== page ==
Northern Ireland Rural Affairs Minister Edwin Poots has handed over the first grant from a new rural fund to help create employment, protect the environment and support volunteers.

Minister Poots said the £600,000 Rural Social Economy Investment Scheme will support new and established rural social enterprises to increase their capacity, potential profitability and sustainability.

During a full day of visits to a variety of DAERA-funded projects in Co. Down, the minister handed over a Letter of Offer for funding of £34,000 to Kairos Enterprises in Newcastle. The money will help the enterprise develop its community vegetable outlet, from whicj it supplies local shops and restaurants, as well as running a shop on site.

Minister Poots said: “It is crucial we support our rural social enterprises so that they can be sustained and grow. Enterprises such as Kairos provide employment and volunteering opportunities for rural dwellers, so I am delighted to be here today to offer my Department’s support to this project.

“Today’s investment will allow this business to reduce its waste, provide employment for two additional members of staff and create volunteering opportunities for another 20 people.”

The pilot scheme aims to:

  • Improve rural social enterprise sustainability;
  • Strengthen rural communities;
  • Improve the economic circumstances of rural communities, and
  • Support work in partnership with others.

Minister Poots added: “This is the first time my department has implemented a specific grant scheme for rural social enterprises and demonstrates my continued commitment to supporting our rural communities.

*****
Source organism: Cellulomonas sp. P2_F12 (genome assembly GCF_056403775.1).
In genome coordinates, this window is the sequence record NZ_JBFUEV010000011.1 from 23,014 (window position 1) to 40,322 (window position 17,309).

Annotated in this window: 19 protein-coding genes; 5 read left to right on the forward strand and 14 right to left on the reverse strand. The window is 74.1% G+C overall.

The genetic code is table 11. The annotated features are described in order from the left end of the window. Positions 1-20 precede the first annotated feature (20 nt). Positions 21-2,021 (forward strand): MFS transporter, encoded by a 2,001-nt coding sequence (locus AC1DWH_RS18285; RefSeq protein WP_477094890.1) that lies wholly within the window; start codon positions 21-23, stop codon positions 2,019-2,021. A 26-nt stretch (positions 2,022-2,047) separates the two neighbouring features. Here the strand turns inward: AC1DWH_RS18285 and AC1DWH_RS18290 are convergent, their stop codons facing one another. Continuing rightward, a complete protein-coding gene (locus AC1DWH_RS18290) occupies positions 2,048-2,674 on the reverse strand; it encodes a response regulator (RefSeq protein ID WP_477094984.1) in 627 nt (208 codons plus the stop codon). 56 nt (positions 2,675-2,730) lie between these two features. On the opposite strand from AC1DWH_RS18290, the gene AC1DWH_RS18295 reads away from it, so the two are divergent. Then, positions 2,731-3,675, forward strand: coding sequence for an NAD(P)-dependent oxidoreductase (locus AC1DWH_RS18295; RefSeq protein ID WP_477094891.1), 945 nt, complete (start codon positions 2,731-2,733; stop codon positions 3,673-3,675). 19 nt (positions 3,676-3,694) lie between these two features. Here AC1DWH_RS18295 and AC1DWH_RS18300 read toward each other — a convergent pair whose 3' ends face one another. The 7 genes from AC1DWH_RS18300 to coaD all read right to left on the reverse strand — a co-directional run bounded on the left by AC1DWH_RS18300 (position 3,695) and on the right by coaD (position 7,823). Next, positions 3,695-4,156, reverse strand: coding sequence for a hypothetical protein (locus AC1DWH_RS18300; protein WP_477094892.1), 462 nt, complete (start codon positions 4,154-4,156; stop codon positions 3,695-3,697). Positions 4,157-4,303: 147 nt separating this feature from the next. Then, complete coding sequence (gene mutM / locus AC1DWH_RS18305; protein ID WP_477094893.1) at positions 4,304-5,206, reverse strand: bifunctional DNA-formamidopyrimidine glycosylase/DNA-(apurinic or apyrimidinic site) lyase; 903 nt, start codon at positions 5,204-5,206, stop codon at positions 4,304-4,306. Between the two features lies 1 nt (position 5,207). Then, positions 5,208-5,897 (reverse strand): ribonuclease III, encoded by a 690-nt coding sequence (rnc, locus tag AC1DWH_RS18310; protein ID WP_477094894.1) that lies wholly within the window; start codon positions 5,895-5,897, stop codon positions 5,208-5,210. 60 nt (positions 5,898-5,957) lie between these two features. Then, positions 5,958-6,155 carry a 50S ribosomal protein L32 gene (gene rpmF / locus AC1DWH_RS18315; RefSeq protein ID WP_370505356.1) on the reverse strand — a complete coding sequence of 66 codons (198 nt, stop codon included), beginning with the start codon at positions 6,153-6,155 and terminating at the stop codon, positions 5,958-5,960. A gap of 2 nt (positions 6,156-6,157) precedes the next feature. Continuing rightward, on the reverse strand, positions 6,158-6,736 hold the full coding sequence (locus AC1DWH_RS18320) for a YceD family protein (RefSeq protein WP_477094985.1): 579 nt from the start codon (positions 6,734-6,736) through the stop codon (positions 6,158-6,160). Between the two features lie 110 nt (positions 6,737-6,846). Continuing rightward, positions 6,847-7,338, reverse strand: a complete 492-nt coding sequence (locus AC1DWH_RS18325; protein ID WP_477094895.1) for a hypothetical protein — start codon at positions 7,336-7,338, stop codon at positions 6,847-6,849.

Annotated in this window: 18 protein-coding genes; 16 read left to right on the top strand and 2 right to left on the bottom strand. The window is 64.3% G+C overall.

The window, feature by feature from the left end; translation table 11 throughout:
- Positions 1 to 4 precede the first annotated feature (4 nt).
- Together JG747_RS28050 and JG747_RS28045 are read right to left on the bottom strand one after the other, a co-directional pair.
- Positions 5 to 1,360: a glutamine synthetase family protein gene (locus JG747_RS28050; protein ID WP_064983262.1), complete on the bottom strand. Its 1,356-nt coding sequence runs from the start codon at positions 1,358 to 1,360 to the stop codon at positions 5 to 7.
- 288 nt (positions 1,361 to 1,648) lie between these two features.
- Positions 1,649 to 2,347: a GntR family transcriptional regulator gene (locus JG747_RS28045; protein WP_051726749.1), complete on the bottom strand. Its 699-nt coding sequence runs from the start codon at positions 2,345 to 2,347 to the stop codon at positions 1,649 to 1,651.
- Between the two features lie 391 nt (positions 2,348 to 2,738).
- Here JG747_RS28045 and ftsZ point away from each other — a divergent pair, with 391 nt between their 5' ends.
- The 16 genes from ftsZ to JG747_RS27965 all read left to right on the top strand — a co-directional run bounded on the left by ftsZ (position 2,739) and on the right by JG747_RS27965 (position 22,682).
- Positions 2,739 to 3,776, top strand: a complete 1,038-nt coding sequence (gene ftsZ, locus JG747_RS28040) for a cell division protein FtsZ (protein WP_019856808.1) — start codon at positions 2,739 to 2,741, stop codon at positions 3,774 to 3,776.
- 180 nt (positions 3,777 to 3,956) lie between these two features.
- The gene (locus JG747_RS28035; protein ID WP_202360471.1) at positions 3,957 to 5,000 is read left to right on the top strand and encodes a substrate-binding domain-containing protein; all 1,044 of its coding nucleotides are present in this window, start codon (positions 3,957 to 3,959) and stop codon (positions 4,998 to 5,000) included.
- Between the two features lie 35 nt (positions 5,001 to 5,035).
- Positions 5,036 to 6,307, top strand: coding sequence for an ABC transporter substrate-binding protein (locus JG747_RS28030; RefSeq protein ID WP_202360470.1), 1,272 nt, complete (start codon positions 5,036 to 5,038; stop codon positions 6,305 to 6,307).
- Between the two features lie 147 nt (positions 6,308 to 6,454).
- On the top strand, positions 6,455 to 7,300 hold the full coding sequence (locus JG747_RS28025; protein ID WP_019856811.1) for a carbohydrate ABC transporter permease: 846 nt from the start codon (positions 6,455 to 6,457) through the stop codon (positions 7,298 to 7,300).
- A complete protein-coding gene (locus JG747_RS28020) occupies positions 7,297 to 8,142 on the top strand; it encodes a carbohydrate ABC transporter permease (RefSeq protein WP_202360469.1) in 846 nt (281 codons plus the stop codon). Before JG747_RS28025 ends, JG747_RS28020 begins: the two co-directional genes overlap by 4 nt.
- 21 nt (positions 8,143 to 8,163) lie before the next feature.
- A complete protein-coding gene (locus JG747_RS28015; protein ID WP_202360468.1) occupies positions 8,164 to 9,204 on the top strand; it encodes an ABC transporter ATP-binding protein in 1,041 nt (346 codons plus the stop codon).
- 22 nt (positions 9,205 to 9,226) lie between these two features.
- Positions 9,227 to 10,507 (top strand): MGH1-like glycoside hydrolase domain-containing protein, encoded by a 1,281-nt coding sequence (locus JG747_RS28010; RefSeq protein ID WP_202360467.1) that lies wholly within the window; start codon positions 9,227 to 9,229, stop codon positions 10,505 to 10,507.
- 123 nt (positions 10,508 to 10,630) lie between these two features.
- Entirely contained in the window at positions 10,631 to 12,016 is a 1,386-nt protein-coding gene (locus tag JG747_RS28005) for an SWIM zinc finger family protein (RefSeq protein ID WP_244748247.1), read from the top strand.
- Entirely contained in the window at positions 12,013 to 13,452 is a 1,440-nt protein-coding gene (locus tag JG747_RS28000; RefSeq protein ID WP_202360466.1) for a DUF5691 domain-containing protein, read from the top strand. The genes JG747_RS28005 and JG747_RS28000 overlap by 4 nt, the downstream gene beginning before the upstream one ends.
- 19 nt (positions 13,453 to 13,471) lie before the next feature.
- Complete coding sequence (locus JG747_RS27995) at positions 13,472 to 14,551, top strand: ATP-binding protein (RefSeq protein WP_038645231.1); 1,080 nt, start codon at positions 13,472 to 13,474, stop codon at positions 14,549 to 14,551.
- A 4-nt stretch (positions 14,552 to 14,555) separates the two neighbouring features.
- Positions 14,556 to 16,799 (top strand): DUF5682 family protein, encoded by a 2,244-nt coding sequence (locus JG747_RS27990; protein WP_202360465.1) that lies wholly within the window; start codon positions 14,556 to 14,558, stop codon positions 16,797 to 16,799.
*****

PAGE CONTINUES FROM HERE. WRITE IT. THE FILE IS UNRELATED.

“There has been great interest in the scheme and diversity of projects applying for the grants which offer between £25,000 and £50,000 of capital investment on expenditure related to non-agricultural activity.”

John Nixon from Ark Community Gardens said: “Everyone associated with the Ark Community Gardens are so grateful to DAERA for awarding us this generous grant.

“The grant will make a huge difference to the organisation by allowing us to invest in growing capacity, cleaning processes and bagging facilities and ultimately helping us produce great produce that our customers love.”

The scheme is targeted at emerging and established rural social enterprises in Northern Ireland to enable them to increase their capacity, potential profitability and sustainability whilst supporting those who live in rural areas.

Is my social enterprise eligible?

The minimum grant support available for the Rural Social Economy Investment Scheme is £25,000 and with the maximum set at £50,000 to fund up to 80% of eligible costs.

To be eligible for this scheme, the social enterprise must have been trading for at least one year.

For the purposes of this scheme, if an enterprise has been trading for less than two years it is considered as emerging and if trading for two years or more is considered as established.

A social enterprise is defined as a business with primarily social objectives whose surpluses are principally reinvested for that purpose in the business or in the community, rather than being driven by the need to maximise profit for shareholders and owners.